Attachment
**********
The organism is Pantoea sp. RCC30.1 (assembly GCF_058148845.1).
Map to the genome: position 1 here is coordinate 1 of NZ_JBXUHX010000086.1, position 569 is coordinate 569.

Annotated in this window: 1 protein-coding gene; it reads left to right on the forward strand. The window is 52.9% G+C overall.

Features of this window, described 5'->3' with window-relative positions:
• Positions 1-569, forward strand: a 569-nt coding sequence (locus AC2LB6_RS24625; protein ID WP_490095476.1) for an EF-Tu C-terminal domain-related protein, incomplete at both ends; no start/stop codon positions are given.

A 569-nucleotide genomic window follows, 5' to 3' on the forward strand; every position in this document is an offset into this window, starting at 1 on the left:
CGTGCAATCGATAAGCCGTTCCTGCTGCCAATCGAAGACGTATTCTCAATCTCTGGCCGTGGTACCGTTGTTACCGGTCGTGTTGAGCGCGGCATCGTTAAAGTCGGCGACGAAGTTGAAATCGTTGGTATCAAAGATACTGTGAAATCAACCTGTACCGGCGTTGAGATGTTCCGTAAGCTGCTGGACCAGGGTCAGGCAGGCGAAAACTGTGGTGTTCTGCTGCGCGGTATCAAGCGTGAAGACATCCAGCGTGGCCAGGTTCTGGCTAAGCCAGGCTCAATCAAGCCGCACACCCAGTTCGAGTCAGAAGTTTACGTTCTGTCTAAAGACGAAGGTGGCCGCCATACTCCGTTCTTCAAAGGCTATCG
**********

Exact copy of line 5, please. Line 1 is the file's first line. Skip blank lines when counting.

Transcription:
• Positions 1-569, forward strand: a 569-nt coding sequence (locus AC2LB6_RS24625; protein ID WP_490095476.1) for an EF-Tu C-terminal domain-related protein, incomplete at both ends; no start/stop codon positions are given.